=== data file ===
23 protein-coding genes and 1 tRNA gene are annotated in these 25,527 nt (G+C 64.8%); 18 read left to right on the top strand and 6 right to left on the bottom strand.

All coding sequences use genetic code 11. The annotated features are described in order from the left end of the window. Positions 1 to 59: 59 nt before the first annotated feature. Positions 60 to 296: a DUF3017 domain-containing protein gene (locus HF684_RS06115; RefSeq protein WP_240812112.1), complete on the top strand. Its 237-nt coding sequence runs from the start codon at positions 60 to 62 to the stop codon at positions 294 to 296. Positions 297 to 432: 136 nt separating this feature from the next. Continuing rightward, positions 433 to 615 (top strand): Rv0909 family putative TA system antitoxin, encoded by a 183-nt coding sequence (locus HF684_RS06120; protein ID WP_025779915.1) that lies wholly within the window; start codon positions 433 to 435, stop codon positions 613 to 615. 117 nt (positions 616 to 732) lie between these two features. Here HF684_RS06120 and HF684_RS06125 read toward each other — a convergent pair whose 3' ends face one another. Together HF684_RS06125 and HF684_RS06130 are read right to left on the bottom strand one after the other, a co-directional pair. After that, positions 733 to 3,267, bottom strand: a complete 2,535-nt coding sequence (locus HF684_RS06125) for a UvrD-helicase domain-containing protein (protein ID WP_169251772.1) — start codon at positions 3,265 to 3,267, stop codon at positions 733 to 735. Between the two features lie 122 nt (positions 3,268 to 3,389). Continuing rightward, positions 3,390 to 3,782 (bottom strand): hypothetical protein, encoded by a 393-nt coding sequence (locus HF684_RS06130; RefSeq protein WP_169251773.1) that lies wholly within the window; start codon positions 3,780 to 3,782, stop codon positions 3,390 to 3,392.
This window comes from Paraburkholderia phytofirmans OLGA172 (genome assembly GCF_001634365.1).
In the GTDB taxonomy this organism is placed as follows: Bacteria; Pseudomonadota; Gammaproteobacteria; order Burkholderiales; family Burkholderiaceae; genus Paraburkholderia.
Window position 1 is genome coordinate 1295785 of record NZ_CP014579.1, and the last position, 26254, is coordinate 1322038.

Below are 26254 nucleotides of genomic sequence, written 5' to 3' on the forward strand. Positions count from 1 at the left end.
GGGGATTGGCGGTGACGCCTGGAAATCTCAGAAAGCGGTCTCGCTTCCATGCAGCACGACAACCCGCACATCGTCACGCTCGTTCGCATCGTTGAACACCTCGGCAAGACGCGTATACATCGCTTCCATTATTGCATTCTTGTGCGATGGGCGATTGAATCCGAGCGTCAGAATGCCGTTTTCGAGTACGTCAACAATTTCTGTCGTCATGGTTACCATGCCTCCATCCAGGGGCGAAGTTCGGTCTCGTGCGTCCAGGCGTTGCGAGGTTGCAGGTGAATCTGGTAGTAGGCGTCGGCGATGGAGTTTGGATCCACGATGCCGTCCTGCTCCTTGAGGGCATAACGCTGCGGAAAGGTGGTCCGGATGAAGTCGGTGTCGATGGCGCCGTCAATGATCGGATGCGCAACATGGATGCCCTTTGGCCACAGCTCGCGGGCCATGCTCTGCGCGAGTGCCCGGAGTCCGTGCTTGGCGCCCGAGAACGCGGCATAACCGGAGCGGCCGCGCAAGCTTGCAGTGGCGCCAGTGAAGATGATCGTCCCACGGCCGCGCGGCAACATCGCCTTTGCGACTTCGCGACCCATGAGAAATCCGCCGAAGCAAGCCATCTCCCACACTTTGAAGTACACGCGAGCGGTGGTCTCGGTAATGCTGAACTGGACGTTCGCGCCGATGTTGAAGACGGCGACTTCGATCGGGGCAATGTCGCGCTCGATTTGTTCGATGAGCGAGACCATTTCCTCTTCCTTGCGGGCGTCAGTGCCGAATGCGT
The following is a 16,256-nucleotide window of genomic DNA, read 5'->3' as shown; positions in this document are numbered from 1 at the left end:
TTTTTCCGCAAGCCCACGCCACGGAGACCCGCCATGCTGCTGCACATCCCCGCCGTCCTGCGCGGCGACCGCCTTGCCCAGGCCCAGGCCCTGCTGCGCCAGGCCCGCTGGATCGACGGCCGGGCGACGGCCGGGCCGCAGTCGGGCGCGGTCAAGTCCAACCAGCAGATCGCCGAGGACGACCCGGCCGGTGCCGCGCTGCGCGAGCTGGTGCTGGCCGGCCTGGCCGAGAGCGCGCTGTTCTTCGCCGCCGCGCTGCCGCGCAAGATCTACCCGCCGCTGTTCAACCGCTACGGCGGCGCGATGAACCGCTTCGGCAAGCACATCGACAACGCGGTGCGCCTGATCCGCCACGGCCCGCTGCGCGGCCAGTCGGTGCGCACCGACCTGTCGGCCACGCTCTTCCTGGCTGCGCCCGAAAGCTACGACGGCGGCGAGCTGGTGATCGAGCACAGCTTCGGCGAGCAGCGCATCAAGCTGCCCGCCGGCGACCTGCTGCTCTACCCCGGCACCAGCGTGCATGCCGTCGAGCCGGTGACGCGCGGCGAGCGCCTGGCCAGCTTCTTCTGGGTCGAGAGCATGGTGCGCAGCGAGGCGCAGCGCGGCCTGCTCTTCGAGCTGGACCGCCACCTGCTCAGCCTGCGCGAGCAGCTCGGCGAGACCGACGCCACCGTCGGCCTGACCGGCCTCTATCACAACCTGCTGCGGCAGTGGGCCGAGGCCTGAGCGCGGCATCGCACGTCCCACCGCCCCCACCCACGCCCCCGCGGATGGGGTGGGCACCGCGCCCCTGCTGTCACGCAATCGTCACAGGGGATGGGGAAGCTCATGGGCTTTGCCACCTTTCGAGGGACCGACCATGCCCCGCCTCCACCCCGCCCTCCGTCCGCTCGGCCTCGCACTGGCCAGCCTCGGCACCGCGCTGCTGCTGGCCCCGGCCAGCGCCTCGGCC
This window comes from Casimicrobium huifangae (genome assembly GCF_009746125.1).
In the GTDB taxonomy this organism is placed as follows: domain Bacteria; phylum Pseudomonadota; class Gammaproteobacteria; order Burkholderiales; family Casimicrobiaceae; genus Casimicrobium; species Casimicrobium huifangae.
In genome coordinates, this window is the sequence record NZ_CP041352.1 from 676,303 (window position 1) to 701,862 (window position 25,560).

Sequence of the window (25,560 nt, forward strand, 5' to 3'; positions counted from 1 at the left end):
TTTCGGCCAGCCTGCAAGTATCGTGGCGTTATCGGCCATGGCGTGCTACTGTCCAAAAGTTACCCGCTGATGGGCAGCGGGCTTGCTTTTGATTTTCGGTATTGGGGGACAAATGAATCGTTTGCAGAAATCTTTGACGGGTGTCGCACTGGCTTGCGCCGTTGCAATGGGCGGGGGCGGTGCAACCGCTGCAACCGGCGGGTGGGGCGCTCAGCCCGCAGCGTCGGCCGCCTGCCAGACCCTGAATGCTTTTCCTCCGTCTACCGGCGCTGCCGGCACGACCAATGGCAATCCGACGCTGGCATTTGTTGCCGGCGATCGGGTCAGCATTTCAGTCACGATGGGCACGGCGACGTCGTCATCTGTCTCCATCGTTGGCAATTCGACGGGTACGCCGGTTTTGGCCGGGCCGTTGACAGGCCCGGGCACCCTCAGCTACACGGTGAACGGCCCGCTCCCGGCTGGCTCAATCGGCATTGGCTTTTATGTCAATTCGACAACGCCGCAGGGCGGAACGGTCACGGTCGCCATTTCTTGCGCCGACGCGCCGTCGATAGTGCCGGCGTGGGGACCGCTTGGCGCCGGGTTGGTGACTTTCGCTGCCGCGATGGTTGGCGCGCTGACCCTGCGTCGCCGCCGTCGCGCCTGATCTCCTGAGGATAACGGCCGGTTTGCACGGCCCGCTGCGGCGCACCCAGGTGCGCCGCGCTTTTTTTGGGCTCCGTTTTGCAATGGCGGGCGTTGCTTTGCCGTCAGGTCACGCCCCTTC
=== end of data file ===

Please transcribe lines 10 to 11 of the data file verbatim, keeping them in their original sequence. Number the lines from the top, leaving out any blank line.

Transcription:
This window comes from Casimicrobium huifangae (genome assembly GCF_009746125.1).
In the GTDB taxonomy this organism is placed as follows: domain Bacteria; phylum Pseudomonadota; class Gammaproteobacteria; order Burkholderiales; family Casimicrobiaceae; genus Casimicrobium; species Casimicrobium huifangae.